Additional Panda melancholy comes courtesy of Sheffield in the form of two exemplary tracks. A man’s exasperation over his lover’s worry about losing him is made all too real in Tom Hogg’s expressive vocals with his bandmates’ gorgeously crooning backing in ‘Would You Be Blue’ by the Hosts (stream below) from this year’s debut album from them, ‘Softly, Softly’. Meanwhile, the loneliness of the protagonist of The Crookes ‘Howl’ from ‘Soapbox’ released today is haunted by the memory of another’s love, as George Waite’s voice is alternately dreamy and contemplative in the romance of song-induced candlelight: “and there’s no time, only light / no clocks, but shadows that hide the point when day becomes night / it’s hard to tell with these skies… I heard the howl, I love you but you keep me down.”

I think those two songs tell the ‘sad song story’ of Fierce Panda’s last 10 years the best, and why? Sad songs, like love songs, are often misunderstood. Emotions like sadness, loneliness and indeed, even love are like jewels. Whether they mean to or not, the people who gloss over emotion don’t seem to understand that they aren’t one-dimensional but instead multi-faceted, with dull and lifeless versus bright and sharp faces and something new to discover upon each listen. As a collection of the ‘sad song’ genre, ‘Endangered’ is a great introduction to the many wonderful artists on the Fierce Panda roster, and I can’t imagine you won’t find at least one song that will make you feel something deep in your heart.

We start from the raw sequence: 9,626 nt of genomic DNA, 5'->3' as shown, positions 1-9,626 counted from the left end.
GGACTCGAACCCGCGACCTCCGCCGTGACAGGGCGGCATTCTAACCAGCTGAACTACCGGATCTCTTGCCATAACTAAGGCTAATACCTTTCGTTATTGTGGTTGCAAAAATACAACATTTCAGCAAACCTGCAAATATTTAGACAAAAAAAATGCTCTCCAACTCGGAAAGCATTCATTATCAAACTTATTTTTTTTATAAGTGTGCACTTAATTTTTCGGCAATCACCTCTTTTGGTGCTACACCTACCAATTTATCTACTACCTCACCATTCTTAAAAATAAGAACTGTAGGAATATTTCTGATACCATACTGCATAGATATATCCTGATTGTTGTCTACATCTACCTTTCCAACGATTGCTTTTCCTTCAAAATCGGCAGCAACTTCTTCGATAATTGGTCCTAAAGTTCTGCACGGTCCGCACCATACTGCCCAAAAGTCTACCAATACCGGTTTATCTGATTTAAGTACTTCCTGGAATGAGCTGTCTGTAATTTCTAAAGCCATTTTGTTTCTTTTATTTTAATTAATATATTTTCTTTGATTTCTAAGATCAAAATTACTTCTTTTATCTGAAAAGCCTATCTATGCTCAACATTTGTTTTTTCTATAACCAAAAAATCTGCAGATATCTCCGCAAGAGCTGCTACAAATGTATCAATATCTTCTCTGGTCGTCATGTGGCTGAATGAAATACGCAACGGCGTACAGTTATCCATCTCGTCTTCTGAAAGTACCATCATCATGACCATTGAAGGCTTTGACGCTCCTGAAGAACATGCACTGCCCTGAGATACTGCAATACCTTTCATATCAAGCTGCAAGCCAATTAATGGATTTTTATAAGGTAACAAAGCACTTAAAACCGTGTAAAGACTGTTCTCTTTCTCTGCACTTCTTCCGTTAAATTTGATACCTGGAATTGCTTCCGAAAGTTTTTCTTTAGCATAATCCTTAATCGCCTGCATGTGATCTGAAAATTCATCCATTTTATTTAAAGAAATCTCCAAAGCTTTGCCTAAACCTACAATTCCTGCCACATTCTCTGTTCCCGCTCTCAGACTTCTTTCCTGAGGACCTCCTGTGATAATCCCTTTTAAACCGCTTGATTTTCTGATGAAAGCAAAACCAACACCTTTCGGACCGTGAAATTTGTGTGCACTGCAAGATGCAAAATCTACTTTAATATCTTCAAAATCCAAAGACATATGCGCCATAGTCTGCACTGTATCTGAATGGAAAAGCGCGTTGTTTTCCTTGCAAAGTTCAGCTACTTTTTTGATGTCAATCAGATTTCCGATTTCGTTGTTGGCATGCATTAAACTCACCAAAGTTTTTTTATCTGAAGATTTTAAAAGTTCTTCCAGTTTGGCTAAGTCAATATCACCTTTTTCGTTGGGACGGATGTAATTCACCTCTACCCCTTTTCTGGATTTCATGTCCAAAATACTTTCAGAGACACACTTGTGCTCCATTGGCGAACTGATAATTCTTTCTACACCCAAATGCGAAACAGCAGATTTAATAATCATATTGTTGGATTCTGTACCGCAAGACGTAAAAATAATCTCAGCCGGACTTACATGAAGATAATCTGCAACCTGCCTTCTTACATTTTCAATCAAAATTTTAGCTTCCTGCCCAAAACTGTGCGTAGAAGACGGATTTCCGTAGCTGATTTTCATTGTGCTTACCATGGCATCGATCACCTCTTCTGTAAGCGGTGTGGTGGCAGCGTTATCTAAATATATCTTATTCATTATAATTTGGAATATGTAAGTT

7.5/10

You can get ‘Endangered: Fierce Panda 2004-2014’ now for free if you order any album from the Fierce Panda online shop here. For more information on the bands signed to Fierce Panda, those included in this collection and those not, visit the label’s official Web site. For a limited time, you can get another eight-track song sampler (not all sad songs!); more details in this previous MP3(s) of the Day post.

 

Interview: Dingus Khan at Hit the Deck Nottingham 2013

 
By on Friday, 31st May 2013 at 11:00 am
 

Standing in that unique niche between the Britpop revolution that is Blur and the metal behemoths Slipknot are, seemingly, Dingus Khan. With that kind of billing, it’s a wonder you haven’t already heard of them! But since they sound nothing like Slipknot, I think you should make your own mind up and listen to their debut album ‘Support Mistley Swans’, which comes with its own supporting comic. It’s utterly, utterly brilliant and includes the line, “who would want to listen to a band with less than three bass players?” Do I need to sell it further?